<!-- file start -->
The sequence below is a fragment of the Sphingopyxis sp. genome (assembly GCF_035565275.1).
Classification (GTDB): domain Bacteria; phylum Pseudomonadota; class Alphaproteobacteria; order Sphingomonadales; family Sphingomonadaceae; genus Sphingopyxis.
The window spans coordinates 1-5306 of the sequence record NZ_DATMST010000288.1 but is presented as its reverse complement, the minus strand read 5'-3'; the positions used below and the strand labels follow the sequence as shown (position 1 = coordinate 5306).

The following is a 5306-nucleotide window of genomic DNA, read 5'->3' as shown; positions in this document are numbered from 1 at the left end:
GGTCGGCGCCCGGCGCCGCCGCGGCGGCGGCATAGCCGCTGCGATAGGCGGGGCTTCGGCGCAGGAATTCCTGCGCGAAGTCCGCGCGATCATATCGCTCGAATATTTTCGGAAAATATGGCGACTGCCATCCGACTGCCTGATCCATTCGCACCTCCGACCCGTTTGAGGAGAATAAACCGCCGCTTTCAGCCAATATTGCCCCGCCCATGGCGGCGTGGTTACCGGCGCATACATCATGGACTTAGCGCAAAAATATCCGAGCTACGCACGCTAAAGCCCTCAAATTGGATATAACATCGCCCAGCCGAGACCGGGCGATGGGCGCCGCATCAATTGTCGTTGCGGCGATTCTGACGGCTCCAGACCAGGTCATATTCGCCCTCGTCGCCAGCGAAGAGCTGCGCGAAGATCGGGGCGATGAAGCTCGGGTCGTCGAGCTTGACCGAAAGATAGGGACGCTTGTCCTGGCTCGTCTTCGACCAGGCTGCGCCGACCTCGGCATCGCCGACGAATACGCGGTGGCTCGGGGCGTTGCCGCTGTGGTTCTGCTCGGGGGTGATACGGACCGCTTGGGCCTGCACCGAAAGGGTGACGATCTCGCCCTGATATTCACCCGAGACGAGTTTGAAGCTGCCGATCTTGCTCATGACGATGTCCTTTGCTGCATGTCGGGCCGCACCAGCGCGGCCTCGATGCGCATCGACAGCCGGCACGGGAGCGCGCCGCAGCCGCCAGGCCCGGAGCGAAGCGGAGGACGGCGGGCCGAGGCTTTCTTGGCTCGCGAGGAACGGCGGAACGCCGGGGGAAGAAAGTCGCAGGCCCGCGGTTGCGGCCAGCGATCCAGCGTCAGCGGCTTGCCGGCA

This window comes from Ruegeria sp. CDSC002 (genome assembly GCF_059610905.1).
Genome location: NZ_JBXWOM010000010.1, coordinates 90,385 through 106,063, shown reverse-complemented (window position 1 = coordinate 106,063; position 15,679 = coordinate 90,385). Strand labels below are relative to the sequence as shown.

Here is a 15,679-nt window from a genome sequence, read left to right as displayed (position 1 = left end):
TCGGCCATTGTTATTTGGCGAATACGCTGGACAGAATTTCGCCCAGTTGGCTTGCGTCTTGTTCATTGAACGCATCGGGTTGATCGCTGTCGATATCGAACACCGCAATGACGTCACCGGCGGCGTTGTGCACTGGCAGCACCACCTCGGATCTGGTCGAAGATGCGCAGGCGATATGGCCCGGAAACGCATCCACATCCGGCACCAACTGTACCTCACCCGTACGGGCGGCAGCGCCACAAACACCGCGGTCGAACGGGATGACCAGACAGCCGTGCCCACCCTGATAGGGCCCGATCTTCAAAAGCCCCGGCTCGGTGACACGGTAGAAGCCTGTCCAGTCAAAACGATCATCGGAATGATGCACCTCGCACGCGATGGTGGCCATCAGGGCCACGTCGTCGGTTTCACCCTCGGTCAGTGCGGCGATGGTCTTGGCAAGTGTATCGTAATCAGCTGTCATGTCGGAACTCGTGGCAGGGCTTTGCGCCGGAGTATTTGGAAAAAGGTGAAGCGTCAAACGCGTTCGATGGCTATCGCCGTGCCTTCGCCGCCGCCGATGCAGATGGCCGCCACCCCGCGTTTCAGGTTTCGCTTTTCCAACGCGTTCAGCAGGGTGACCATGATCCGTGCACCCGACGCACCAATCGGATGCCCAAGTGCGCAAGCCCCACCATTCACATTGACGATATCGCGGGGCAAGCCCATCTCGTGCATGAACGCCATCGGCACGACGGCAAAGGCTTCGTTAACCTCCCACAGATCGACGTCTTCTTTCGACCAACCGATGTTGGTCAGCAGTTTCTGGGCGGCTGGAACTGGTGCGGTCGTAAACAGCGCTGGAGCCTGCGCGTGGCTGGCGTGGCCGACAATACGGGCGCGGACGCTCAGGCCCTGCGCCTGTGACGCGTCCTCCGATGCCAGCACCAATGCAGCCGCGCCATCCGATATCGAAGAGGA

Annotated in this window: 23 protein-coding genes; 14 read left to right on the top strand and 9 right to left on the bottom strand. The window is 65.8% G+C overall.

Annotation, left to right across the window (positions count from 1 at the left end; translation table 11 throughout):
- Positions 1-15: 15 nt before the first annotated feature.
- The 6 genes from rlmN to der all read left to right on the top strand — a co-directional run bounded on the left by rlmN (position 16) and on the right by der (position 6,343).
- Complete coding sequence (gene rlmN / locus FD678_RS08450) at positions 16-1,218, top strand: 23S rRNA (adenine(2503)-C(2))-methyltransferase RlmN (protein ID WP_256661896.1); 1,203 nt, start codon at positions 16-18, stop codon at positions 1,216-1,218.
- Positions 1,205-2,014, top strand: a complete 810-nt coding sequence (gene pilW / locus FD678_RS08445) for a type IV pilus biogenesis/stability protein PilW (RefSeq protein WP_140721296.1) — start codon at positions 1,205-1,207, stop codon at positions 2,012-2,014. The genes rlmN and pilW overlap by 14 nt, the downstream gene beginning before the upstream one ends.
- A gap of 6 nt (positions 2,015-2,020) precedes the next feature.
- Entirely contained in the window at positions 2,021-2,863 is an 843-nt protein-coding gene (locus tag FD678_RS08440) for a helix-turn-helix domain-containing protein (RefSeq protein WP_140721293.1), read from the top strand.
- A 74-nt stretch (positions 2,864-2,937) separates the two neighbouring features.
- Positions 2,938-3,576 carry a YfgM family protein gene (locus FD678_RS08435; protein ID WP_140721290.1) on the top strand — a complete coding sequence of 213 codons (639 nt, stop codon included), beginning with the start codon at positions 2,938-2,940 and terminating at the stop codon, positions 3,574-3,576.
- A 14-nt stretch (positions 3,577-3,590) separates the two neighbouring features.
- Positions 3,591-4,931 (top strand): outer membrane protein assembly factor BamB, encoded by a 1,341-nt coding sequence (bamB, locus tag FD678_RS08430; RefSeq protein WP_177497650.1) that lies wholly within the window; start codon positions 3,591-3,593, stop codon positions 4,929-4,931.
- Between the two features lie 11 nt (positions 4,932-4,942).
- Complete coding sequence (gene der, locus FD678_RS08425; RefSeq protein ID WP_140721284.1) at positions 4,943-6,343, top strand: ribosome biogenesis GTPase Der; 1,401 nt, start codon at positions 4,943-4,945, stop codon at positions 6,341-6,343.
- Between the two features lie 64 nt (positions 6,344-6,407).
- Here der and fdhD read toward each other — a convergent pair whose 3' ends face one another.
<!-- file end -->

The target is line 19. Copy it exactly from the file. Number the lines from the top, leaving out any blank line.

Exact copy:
- Positions 2,938-3,576 carry a YfgM family protein gene (locus FD678_RS08435; protein ID WP_140721290.1) on the top strand — a complete coding sequence of 213 codons (639 nt, stop codon included), beginning with the start codon at positions 2,938-2,940 and terminating at the stop codon, positions 3,574-3,576.